More than a year after he tested positive for a possible masking agent, hydroexthyl starch, 2010 Vuelta a Espana runner-up Ezequiel Mosquera’s case is nearing completion.
According to Spanish newspaper El Faro de Vigo, the lawyer overseeing the case has formally requested a two year ban from the Spanish Cycling Federation’s disciplinary committee.
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At first glance, the hard line being taken on Mosquera’s case contrasts sharply with that of Alexandr Kolobnev by the Russian Federation, also positive for a masking agent – in Kolobnev’s case during this summer’s Tour de France. Kolobnev is strongly rumoured to have been let off with a warning, although this has yet to be formally confirmed.
However, although Mosquera could technically receive the maximum sentence possible, a two-year ban is only a recommendation, not a definitive sentence.
In the case of Alberto Contador’s positive for clenbuterol, for example, a year’s ban was proposed, but the Federation’s disciplinary committee ignored it and Contador has been racing all season. Mosquera, on the other hand, has not taken part in any races even though technically there is nothing stopping him.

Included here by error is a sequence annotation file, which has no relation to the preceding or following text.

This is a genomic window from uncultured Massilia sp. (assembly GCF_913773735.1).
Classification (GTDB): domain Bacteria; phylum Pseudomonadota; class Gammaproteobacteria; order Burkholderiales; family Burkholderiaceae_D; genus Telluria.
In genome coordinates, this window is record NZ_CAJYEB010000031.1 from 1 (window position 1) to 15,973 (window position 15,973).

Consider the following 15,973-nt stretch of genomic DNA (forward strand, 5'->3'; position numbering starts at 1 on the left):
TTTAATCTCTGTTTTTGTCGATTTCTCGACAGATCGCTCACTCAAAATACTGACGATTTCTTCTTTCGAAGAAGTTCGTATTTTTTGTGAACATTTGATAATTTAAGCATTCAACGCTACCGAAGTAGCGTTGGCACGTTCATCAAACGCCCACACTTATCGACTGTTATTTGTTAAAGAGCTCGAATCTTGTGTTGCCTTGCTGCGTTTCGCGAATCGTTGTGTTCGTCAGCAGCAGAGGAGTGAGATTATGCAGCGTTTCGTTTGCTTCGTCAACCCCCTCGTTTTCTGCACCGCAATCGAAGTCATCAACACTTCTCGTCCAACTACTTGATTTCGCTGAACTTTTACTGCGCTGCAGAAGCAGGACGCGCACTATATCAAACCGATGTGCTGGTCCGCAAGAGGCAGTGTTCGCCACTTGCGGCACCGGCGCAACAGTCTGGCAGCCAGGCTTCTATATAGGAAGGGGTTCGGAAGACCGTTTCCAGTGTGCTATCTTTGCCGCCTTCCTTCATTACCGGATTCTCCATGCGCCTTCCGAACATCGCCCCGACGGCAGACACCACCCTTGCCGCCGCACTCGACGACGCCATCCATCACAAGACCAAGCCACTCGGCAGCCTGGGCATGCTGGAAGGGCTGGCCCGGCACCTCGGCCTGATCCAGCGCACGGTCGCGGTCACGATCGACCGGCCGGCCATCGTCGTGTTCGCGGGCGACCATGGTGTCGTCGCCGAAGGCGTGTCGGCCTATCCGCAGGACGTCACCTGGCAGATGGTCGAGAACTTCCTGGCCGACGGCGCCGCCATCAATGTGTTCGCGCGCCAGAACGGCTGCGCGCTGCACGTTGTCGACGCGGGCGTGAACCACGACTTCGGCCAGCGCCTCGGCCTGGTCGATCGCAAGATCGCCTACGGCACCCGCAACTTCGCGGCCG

The other most recent case of a positive for hydroexthyl starch – that of former Tour de France Best Young Rider Oscar Sevilla this September – also suggests that a two-year ban is extremely unlikely. Sevilla, like Mosquera a former Vuelta runner-up and currently racing for a small Colombian team, was banned for six months.
One of the longest-running currently unresolved doping cases, Mosquera tested positive alongside his former Xacobeo-Galicia team-mate David García Dapeña for hydroxethyl starch in last year’s Vuelta.
García Dapeña also tested positive for EPO, which he subsequently recognised he had used, although he insisted his was an isolated case which had nothing to do with Mosquera. García Dapeña has since retired.
According to WADA rules, hydroxethyl starch is a ‘specified substance’, given that it can be used as a masking agent to hide use of EPO and other substances, but it is only banned if injected intravenously.
Meanwhile it has been revealed that the 2011 Vuelta a Espana has had no positive doping cases.